Why STEM Education Matters and What Needs to Change


Photo © Courtesy of Let’s Talk Science

Join the Future of STEM Education in Canada talk on Thursday, May 23 at 12 pm.

“The extent to which young people are able to critically engage with and use scientific knowledge and competencies in their lives beyond the classroom will be important not only for them personally, but also for the health, fairness, and prosperity of all societies globally.” — PISA Expert Strategic Visioning Group, March 2020

In early 2020, Dr. Bonnie Schmidt, President and Founder of Let’s Talk Science, participated in the PISA Visioning Group to think about the future of science education. PISA (the program of international student assessment) is conducted by the Organization for Economic Cooperation and Development (OECD). The test, used in more than 80 countries, measures the ability of 15-year-olds to use reading, mathematics, and science knowledge to meet real-life challenges.

“I’ve always recognized that a scientifically literate and STEM-skilled population benefits us all—that’s what Let’s Talk Science is all about,” says Schmidt. “But being part of an international group that shares that belief was inspiring. It was clear to all of us that the challenges of the 21st century require creative solutions based on scientific thinking.” Among those complex and interconnected challenges are the deepening climate crisis, rapid biodiversity loss, global health issues, and the growth of misinformation and disinformation. 

In the face of these challenges, Schmidt says STEM education is more important than ever. It helps young people adapt and thrive in a rapidly changing world. It develops the problem-solving, self-directed learning, and collaboration skills they need for success. It enables them to fill jobs in key areas and prepares them for work in a sustainable economy. It fuels economic prosperity built on innovation. 

stem education in canada
© Courtesy of Let's Talk Science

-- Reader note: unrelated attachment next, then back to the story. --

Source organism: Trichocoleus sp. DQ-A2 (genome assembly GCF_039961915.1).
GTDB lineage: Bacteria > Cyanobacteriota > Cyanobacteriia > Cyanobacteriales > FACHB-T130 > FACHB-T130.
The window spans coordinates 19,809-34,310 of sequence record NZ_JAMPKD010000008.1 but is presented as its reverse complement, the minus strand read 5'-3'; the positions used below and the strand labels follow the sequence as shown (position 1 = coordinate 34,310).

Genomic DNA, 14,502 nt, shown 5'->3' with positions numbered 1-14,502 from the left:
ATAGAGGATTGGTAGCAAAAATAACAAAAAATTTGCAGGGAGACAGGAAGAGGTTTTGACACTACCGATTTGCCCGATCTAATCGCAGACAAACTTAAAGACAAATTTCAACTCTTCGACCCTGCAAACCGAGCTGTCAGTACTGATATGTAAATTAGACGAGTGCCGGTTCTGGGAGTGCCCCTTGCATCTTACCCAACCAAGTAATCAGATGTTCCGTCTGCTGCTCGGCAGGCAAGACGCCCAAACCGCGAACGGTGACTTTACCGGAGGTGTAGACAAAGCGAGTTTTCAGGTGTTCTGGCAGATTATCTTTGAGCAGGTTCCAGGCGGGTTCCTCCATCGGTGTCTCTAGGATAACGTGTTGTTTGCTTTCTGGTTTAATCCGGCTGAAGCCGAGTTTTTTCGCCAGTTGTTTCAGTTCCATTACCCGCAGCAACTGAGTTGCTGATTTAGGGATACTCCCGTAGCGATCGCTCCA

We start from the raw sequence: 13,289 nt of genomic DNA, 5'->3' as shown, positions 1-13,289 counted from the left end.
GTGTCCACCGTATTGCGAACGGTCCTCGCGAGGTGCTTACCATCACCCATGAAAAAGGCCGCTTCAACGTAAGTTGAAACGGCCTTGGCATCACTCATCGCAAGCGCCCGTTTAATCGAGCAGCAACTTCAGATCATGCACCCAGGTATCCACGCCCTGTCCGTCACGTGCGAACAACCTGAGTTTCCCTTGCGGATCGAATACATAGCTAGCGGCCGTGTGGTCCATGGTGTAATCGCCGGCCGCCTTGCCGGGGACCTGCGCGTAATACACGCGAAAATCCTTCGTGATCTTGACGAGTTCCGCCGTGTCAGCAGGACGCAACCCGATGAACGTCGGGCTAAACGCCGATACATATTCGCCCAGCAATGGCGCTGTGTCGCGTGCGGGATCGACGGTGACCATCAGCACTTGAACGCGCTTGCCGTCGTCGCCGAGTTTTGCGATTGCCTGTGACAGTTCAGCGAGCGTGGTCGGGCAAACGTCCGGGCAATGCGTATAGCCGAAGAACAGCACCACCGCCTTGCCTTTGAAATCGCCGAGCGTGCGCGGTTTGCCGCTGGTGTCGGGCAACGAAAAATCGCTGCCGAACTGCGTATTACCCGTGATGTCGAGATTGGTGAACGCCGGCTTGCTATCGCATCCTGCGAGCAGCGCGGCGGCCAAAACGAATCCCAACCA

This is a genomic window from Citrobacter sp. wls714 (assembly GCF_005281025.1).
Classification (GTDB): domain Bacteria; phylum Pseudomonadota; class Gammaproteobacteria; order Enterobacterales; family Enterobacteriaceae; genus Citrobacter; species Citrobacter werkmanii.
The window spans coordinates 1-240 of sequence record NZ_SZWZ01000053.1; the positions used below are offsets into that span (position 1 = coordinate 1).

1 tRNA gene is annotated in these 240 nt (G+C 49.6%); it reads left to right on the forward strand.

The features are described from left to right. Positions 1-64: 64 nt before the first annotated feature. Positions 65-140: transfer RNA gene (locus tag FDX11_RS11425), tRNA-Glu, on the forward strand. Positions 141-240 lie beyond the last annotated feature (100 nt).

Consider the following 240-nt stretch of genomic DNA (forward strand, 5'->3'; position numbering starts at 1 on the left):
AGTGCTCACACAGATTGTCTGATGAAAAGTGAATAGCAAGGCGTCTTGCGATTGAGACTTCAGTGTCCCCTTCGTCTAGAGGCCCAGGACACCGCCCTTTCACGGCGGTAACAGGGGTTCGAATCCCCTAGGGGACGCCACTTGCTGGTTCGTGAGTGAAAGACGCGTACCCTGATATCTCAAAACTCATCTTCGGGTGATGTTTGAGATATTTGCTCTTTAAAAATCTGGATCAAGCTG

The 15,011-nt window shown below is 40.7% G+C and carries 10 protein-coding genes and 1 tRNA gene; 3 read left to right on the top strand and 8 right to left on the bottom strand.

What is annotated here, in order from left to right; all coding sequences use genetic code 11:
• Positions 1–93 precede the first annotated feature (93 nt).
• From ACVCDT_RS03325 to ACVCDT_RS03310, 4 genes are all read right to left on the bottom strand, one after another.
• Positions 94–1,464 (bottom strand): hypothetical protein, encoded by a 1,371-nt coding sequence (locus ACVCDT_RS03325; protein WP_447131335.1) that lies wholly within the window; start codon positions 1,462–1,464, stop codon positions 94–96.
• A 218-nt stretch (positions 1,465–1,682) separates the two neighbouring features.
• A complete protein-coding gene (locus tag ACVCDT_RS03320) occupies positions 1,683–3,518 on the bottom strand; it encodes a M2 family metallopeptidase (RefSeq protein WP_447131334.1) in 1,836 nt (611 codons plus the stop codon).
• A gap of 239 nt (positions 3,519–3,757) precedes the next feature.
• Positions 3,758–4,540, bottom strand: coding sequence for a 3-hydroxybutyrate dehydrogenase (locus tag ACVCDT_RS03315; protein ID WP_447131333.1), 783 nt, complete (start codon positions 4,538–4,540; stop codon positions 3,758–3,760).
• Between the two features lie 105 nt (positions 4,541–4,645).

Just as important, STEM education readies young people to be engaged and discriminating citizens who understand how science works and why they should trust it. Given the rise of anti-vaccine sentiment and scepticism over public health measures during the COVID pandemic, that’s critical, says Laura Elliott, Executive Director, Council of Ontario Directors of Education (CODE). “Tomorrow’s leaders must be able to think critically, ask the right questions, and assess evidence appropriately when making both personal and political decisions,” Laura says. “It’s essential to maintain a healthy democracy.” 

Yet while the need for STEM engagement and literacy is growing, there’s evidence that Canada is not keeping up. Demand for highly trained workers is outstripping supply in fields such as digital technology, health care, and the green economy.

This reflects some concerning trends in education. Consider that:

  • While Canadian PISA scores are still in the top tier internationally, they have been slipping over the past two decades.
  • Most Canadian students do not take biology, chemistry, physics, or computer science—courses typically accepted for admission to university STEM studies—in Grade 12. 
  • The percentage of domestic STEM university graduates in Canada has dropped significantly since 2011. 
© Courtesy of Let's Talk Science

Let’s Talk Science provides programing from early years to Grade 12, working with educators to break down barriers to STEM and ignite a sense of wonder and curiosity in children and youth. Research suggests that these programs work. For example, 74% of students who engaged with Let’s Talk Science volunteers said their interest in science increased, and 79% said they felt an increase in knowledge of the topics covered. 

But more needs to be done. The Let’s Talk Science prescription includes:

  • Evolving STEM curriculums to become more relevant, issues-based, student-centred, experiential, and muti-disciplinary 
  • Embracing Indigenous knowledge alongside traditional western science, and encouraging and supporting gender and cultural diversity 
  • Fostering the “science identity” of young people, so that they see themselves as belonging and succeeding in the world of STEM 
  • Exposing young people to positive role models in science, encouraging them to continue studying science through high school, and making them aware of pathways and careers in STEM. 

“We have an opportunity to introduce more young people to the wonders of science,” says Bonnie. “We must evolve how we teach STEM to make it more inclusive, accessible, and relevant to young people. This is about getting people ready for jobs and responsible citizenship. It’s about building a just and sustainable future.”

Join Bonnie and Laura, along with other leaders in education, for a provocative virtual conversation on May 23 at noon EST around the trends, challenges and opportunities facing the Future of STEM Education in Canada. Register here to attend live or to receive a recording of the event.  

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By introducing youth to innovation, we create a culture that values and promotes creativity, experimentation, and forward thinking. This culture fosters a sense of curiosity, open‑mindedness, and continuous improvement – driving innovation in various aspects of life.


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